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BMC Bioinformatics. 2009; 10(Suppl 12): S16.
Published online 2009 Oct 15. doi:  10.1186/1471-2105-10-S12-S16
PMCID: PMC2762065

Towards a systems biology approach to mammalian cell cycle: modeling the entrance into S phase of quiescent fibroblasts after serum stimulation



The cell cycle is a complex process that allows eukaryotic cells to replicate chromosomal DNA and partition it into two daughter cells. A relevant regulatory step is in the G0/G1 phase, a point called the restriction (R) point where intracellular and extracellular signals are monitored and integrated.

Subcellular localization of cell cycle proteins is increasingly recognized as a major factor that regulates cell cycle transitions. Nevertheless, current mathematical models of the G1/S networks of mammalian cells do not consider this aspect. Hence, there is a need for a computational model that incorporates this regulatory aspect that has a relevant role in cancer, since altered localization of key cell cycle players, notably of inhibitors of cyclin-dependent kinases, has been reported to occur in neoplastic cells and to be linked to cancer aggressiveness.


The network of the model components involved in the G1 to S transition process was identified through a literature and web-based data mining and the corresponding wiring diagram of the G1 to S transition drawn with Cell Designer notation. The model has been implemented in Mathematica using Ordinary Differential Equations. Time-courses of level and of sub-cellular localization of key cell cycle players in mouse fibroblasts re-entering the cell cycle after serum starvation/re-feeding have been used to constrain network design and parameter determination. The model allows to recapitulate events from growth factor stimulation to the onset of S phase. The R point estimated by simulation is consistent with the R point experimentally determined.


The major element of novelty of our model of the G1 to S transition is the explicit modeling of cytoplasmic/nuclear shuttling of cyclins, cyclin-dependent kinases, their inhibitor and complexes. Sensitivity analysis of the network performance newly reveals that the biological effect brought about by Cki overexpression is strictly dependent on whether the Cki is promoting nuclear translocation of cyclin/Cdk containing complexes.


During the life cycle of eukaryotic cells, DNA replication is restricted to a specific time window, the S phase. Several control mechanisms ensure that each chromosomal DNA sequence is replicated once, and only once, in the period from one cell division to the next. Following S phase, replicated chromosomes separate during mitosis (M phase) and segregate in two nuclei that are then endowed to two newborn cells at division. Two gap phases, called G1 and G2, separate cell birth from S phase and S phase from M phase, respectively.

When depleted of growth factors, mammalian cells leave G1 to enter a reversible quiescent state, referred to as G0 [1,2]. Upon growth factor refeeding, signal transduction pathways are activated, ultimately leading to S phase onset. A major control point in the G0/G1 to S transition has been first identified by Pardee [3], who called it the restriction (R) point. It is defined as the point of the cell cycle in G1, after which a cell can enter S phase after removal of growth factors. It occurs at a specific time in G1 after re-addition of growth factors, before initiation of S phase. Quiescent cells, before reaching the R point, need continual feeding of nutrients, mitogens and survival factors; in contrast, past the R point, they are irrevocably committed to divide independently from the continuous presence of growth factors in the medium [4]. A control point responding to nutrient availability but with otherwise similar properties, exists also in lower eukaryotes, such as the budding yeast, where it has been named Start [5].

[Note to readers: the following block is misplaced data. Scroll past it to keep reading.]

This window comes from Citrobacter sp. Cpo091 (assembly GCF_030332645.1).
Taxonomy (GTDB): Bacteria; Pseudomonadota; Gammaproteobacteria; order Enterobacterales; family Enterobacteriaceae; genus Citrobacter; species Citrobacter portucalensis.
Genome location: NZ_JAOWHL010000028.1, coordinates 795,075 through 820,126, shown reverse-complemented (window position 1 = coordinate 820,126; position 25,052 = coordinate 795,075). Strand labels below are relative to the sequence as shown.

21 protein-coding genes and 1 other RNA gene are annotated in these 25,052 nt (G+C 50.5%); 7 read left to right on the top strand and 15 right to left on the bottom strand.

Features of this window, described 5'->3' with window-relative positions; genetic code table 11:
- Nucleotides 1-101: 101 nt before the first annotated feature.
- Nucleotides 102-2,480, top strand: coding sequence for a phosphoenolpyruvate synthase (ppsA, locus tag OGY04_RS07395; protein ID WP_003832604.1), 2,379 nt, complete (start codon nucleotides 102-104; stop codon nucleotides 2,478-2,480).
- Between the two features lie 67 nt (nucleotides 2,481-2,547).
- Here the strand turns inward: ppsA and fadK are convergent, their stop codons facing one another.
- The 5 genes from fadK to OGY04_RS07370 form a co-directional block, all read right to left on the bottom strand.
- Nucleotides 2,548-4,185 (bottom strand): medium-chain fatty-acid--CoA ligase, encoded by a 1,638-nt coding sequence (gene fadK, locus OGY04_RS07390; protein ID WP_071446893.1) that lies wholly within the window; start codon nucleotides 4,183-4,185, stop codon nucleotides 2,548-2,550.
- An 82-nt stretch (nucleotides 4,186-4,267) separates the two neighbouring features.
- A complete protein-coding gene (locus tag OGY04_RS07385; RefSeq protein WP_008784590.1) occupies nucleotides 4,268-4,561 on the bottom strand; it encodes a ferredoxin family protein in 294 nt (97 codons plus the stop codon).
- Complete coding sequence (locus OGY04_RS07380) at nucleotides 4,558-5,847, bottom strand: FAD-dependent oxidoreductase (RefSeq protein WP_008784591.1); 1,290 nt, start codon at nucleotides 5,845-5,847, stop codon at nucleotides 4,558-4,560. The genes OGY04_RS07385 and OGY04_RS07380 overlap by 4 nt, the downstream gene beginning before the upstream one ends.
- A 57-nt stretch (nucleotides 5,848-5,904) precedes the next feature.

The restriction point R operates stringently in normal cells, but it is defective in cancer cells that accumulate mutations resulting in constitutive mitogenic signaling and defective responses to anti-mitogenic signals that contribute to unscheduled proliferation [6,7]. Mutations that affect the execution of the restriction point mainly occur in two classes of genes: proto-oncogenes and tumor suppressor genes [8]. In normal cells, the products of proto-oncogenes act at different levels along the signaling and regulatory pathways that stimulate cell proliferation. Mutated versions of proto-oncogenes are able to promote tumor growth. Of the more than 100 proto-oncogenes and tumor suppressor genes that have been identified, most function in signal transduction to mimic effects of persistent mitogenic stimulation, thereby uncoupling cells from environmental cues [9]. Their signaling pathways converge on the cycle machinery controlling the passage through the G1 phase, by inducing G1 cyclins and overriding Cdk inhibitors, preventing cell cycle exit, and ultimately perturbing checkpoint controls [8,10,11]. In the wealth of known oncogenes, many findings indicate that pathways controlled by two tumor suppressor genes, Rb and p53, have been found to be the most frequently disrupted in cancer cells [9,12,13]. Indeed, inactivation of these two tumor suppressor genes results in dysfunction of proteins that normally inhibit cell cycle progression, resulting in either continued proliferation or unscheduled re-entry into the cell cycle, two properties characteristic of most cancer cells [6]. Also the nucleo/cytoplasmic localization of key cell cycle players is relevant: for instance, enhanced cancer aggressiveness has been found to be linked to a preferential cytoplasmic localization of the Cdk inhibitor p27Kip1 [14-18].